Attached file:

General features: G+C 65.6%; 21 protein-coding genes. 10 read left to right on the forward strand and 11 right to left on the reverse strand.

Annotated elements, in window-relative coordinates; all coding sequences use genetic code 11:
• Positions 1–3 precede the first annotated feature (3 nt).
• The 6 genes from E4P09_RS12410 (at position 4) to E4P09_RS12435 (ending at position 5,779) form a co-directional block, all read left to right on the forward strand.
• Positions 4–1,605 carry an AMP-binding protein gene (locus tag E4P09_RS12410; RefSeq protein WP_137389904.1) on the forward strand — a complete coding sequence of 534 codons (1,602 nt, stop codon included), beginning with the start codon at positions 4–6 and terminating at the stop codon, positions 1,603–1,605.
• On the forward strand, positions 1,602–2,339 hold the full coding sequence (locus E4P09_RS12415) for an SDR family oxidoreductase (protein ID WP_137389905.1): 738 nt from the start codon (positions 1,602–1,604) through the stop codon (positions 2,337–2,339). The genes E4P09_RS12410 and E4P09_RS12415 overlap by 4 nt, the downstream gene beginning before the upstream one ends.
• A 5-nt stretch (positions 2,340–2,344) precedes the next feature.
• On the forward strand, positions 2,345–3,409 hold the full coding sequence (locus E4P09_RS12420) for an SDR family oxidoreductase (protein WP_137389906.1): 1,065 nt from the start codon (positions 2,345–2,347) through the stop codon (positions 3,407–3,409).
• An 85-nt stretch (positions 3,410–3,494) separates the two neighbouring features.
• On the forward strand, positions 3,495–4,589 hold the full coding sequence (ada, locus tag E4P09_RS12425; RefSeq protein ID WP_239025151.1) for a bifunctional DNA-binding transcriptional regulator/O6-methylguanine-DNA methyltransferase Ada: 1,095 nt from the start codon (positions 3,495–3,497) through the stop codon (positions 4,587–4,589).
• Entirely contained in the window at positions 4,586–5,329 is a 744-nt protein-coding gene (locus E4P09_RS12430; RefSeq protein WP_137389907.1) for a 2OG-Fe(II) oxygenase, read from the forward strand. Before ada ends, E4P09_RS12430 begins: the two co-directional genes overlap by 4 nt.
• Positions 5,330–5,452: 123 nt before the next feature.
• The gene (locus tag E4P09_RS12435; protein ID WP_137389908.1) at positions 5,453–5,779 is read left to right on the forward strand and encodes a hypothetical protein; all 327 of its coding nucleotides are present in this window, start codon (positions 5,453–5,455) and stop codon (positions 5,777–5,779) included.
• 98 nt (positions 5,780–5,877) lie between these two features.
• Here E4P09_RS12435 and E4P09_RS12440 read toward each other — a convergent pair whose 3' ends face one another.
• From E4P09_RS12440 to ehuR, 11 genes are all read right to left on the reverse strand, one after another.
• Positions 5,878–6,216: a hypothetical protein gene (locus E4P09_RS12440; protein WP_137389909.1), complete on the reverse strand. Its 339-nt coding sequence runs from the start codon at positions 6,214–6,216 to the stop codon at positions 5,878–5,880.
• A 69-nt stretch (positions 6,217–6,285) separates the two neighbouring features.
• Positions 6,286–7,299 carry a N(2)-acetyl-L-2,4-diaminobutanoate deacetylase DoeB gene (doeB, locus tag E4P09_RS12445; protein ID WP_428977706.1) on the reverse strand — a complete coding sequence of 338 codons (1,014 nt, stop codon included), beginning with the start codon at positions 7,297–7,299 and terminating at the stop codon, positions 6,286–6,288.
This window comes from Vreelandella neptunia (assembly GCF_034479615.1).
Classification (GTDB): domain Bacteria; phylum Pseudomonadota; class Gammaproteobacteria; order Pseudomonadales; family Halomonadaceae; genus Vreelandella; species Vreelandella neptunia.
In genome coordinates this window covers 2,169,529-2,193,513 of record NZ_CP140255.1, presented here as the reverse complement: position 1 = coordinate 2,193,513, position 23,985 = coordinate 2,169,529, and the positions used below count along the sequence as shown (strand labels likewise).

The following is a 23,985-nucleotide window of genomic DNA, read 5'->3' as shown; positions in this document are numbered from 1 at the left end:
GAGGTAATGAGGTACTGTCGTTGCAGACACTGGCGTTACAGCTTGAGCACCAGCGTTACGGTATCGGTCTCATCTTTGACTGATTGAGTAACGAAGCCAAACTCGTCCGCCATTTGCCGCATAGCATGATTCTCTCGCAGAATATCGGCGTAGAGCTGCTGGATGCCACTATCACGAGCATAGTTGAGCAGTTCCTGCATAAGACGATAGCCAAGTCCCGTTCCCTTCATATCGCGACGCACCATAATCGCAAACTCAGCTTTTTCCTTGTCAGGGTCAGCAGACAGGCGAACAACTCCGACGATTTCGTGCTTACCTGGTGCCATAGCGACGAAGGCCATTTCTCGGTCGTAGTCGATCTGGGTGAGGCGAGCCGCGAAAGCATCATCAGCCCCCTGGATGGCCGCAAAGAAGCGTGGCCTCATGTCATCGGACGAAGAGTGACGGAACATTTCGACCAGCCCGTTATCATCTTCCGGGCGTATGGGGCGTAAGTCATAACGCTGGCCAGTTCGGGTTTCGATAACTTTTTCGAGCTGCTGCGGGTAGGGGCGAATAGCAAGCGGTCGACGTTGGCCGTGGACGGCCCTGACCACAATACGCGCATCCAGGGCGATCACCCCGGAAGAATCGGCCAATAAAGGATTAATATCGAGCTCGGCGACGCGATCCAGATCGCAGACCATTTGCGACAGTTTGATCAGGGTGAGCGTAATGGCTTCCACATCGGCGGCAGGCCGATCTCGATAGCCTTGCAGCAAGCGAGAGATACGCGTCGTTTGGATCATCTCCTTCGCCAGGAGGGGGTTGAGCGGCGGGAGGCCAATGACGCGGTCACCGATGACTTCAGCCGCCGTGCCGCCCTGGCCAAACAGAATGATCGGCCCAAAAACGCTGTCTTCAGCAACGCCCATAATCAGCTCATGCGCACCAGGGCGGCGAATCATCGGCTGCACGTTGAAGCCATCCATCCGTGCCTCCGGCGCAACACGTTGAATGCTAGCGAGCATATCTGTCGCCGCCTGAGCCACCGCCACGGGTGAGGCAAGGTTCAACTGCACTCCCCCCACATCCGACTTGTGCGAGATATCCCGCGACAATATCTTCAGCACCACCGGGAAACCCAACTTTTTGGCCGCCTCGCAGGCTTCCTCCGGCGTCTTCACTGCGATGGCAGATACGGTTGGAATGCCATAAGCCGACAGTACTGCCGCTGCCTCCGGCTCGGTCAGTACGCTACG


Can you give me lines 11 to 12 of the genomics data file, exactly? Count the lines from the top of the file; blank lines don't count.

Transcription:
• Entirely contained in the window at positions 4,586–5,329 is a 744-nt protein-coding gene (locus E4P09_RS12430; RefSeq protein WP_137389907.1) for a 2OG-Fe(II) oxygenase, read from the forward strand. Before ada ends, E4P09_RS12430 begins: the two co-directional genes overlap by 4 nt.
• Positions 5,330–5,452: 123 nt before the next feature.